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Anna Schremmer, K-State Research & Extension Family Consumer Science Agent for Phillips-Rooks District #5

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As a kid growing up, I was scared of fireworks. The firecrackers were too loud, the big booms made my ears hurt, I was afraid I would get burnt, but despite all of that, I loved watching the fireworks show put on at the Rooks County Fair Grounds after the car races. We would sit in our pasture on our pickup’s tailgate, at the top of the “big hill” overlooking Stockton and watch the fireworks display. Best seats in the house.

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Insight From Kansas Farm Bureau

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Wow, we blew right through spring and are bearing down on summer, and in the Farm Bureau world that means annual meeting time is right around the corner. Annual meetings are vital in the life of our organization and something many members look forward to. It is a time to conduct the business of our organization but also a time to fellowship with our neighbors and friends.
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Anna Schremmer, K-State Research & Extension Family Consumer Science Agent for Phillips-Rooks District #5

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“Thunder Makes the Noise but Lightning Does the W≠ork”, the song sung by Chad Brock speaks to the topic of today.  Thunder is loud and sometimes very scary, but other than rattling the house, it is not dangerous.  It’s the lightning that needs to be taken seriously as the “lightning does the work”.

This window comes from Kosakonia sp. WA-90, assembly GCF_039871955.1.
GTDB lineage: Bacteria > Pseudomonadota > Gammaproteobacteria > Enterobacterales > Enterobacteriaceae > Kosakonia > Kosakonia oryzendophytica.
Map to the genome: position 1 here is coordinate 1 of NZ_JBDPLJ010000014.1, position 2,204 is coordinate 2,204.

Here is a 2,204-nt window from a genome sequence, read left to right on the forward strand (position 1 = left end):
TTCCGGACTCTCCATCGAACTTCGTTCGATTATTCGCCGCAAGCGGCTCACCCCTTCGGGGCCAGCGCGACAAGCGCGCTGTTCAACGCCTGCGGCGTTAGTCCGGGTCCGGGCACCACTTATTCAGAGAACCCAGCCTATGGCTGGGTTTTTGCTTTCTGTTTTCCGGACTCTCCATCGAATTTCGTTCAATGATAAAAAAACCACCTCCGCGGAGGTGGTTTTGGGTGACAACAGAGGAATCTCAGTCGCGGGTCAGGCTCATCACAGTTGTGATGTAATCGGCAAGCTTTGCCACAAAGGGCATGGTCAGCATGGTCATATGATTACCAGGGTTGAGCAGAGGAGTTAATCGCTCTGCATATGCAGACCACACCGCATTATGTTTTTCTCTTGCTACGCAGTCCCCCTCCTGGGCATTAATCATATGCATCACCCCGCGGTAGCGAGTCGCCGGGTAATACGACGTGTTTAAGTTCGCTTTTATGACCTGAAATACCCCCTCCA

Summer is the peak season for one of the nation’s deadliest weather phenomena, lightning.  But don’t be fooled, lightning strikes year round.  In the United States, an average of 58 people are killed and hundreds of people are permanently injured each year by lightning.

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Rachael Boyle, Phillips-Rooks District Extension Agent Agriculture and Natural Resources

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It is time to look for bagworms. Although the cool weather this spring will slow development and consequently larvae hatching from eggs, bagworm caterpillars will eventually be present feeding on broadleaf and evergreen trees and shrubs. Therefore, be prepared to act against bagworms once they are observed on plants. Bagworms are primarily a pest of conifers; however, they feed on a wide-range of host plants including a number of broadleaf plants, such as; rose, honey locust, hackberry, and flowering plum.